Q: I was reading an article of yours called “Problems Refinancing Condo with New Lending Guidelines.” I am on the board of directors of a condo association. I am wondering if you can help me figure out the specific lending guidelines of FHA, Freddie Mac and Fannie Mae, particularly as they relate to insurance and to cash reserves.

A: When it comes to FHA loans, condo and co-op buildings must be approved by FHA before any loan can be given to a borrower in that building or condominium community. For Fannie Mae and Freddie Mac, condominiums and co-ops must follow certain guidelines for prospective buyers in those buildings or condominium communities to obtain loans.

The rules for Fannie Mae and Freddie Mac can vary by type of condominium building to the area in which the condominium building is located. There are many variables. If your condominium building is located in an area designated by Fannie Mae and Freddie Mac as an area with declining real estate values, the guidelines may differ from a different geographical area that has stable or increasing real estate values.

For example, if your building is in an area that has been designated as declining in value, Fannie Mae and Freddie Mac may require the condominium association to have greater reserves to weather any potential real estate downturn. In addition they may require the association to place at least 10 percent of its annual budget into the reserve account for the association.

These are just a few of the requirements. For more information, you can go to Fannie Mae’s or Freddie Mac’s websites.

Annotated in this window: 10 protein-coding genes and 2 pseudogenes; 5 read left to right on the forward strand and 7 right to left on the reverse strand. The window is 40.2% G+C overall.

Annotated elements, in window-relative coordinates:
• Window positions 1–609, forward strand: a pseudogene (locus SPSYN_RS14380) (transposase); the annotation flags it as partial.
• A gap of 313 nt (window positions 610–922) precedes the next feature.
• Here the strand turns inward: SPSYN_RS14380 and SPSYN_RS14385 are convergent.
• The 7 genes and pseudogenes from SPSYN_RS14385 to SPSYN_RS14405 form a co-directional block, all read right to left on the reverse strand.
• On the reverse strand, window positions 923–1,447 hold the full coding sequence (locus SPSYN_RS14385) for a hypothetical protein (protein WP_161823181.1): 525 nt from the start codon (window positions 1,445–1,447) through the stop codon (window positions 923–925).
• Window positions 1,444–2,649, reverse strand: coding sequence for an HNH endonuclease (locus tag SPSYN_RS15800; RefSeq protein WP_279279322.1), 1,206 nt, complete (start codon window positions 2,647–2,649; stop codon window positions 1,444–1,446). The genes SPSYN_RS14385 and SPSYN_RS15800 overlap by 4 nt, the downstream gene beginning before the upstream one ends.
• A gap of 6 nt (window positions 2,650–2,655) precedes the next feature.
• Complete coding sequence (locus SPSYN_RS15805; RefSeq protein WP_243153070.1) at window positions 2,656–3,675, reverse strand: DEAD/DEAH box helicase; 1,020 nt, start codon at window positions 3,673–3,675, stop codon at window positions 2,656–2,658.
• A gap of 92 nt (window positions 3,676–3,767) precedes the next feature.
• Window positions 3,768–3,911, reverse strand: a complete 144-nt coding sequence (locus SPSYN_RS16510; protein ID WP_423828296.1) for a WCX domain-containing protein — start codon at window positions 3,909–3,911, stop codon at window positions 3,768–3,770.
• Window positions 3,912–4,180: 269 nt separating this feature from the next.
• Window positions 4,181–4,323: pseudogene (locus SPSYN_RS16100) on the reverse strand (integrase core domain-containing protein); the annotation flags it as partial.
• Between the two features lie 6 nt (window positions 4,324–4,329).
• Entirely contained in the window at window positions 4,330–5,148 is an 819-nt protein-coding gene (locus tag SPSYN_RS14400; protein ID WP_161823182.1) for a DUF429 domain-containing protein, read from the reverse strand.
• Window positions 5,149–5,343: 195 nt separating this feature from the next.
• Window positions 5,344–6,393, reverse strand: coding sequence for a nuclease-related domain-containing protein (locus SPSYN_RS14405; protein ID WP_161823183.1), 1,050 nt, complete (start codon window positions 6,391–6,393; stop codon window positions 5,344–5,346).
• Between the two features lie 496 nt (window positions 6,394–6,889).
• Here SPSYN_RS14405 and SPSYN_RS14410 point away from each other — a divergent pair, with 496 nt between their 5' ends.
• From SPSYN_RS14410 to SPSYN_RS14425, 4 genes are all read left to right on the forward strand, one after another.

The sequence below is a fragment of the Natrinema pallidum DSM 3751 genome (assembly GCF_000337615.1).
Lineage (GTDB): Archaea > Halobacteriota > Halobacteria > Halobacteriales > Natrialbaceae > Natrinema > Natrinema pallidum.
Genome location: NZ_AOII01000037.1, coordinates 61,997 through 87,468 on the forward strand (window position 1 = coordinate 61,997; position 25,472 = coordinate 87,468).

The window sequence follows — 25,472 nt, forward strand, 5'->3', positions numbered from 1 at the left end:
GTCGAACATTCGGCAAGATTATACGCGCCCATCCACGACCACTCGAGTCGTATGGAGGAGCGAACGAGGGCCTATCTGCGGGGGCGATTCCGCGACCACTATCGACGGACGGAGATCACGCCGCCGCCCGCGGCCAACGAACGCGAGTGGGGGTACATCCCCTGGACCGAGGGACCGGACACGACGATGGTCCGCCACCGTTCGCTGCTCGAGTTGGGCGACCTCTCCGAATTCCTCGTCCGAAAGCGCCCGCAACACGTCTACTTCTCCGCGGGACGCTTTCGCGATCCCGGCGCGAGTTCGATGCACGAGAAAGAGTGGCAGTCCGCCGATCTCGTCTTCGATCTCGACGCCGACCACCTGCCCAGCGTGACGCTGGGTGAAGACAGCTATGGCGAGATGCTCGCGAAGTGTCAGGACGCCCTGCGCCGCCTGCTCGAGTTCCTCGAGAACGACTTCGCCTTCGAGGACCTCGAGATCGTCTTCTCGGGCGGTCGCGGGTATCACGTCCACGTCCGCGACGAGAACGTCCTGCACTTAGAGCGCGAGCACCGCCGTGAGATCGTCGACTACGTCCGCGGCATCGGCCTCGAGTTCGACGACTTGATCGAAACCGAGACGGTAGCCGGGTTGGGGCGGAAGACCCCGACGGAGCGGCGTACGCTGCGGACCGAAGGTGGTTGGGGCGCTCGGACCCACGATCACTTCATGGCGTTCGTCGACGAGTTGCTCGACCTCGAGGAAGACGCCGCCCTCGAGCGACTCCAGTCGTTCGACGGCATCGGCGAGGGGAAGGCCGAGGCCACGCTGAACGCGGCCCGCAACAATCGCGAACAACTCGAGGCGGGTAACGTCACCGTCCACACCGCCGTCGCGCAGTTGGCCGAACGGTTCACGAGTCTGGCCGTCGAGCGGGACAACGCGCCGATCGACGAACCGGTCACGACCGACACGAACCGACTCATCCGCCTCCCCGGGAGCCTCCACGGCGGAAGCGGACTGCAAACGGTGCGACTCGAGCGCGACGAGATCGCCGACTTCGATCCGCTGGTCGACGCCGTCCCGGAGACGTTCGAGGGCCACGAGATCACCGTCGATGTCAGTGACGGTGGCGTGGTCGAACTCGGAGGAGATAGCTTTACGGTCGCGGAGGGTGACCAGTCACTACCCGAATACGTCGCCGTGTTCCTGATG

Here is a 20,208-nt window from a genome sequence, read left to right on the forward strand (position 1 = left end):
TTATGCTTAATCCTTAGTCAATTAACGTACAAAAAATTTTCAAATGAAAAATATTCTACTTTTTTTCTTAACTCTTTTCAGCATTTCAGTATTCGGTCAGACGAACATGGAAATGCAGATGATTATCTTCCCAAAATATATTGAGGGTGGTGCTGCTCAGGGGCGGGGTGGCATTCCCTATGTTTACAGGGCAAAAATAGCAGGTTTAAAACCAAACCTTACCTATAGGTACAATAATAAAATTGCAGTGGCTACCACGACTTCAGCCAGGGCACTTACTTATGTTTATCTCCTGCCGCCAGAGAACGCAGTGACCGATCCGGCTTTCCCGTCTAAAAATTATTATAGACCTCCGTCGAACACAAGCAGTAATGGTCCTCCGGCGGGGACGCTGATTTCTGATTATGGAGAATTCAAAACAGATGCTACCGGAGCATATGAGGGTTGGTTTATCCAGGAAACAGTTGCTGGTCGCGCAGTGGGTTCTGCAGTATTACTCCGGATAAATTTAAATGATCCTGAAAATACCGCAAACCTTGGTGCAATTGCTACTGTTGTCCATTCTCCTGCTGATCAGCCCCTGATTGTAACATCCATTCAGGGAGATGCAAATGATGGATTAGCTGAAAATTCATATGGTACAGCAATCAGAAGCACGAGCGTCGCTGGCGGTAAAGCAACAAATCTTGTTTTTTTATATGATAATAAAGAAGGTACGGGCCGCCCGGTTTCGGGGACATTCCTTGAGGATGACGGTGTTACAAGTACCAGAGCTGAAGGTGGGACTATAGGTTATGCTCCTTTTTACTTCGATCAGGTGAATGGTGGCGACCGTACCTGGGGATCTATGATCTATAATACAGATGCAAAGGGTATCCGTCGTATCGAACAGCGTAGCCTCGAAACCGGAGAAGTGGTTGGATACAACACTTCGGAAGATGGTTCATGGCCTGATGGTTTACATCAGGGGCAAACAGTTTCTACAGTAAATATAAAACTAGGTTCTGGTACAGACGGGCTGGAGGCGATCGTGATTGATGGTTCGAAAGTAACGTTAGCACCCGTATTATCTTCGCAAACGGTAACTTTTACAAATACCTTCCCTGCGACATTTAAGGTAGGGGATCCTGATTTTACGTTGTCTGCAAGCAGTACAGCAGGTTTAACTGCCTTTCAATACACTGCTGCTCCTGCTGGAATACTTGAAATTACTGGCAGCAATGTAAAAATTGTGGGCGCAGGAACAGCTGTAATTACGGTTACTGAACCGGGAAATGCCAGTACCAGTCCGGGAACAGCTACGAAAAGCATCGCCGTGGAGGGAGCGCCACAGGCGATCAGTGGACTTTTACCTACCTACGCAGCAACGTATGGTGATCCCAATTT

They have some information online relating to the review and approval of condominiums. However, some of the information is written for people that deal with these documents all the time. You might find it useful to work with a mortgage lender or mortgage broker that you know and are friendly with that can help you with the documentation.

FHA rules are quite different and you should talk to a lender in your area that specializes in FHA loans. FHA might require that condominium projects be approved in advance by FHA before FHA makes any loans on those projects.

The process of getting approved can be lengthy, but a mortgage lender that originates FHA loans should be able to assist your association to obtain FHA approval.

For more on Fannie Mae, Freddie Mac and FHA mortgage loan requirement changes and other issues, read the following stories:

Home Buying Tips and Financial Resolutions for 2010

Qualifying For a Mortgage Loan Stricter For Home Equity Lines Of Credit

Condo Financing Faces Strict Rules From Fannie Mae, Freddie Mac, FHA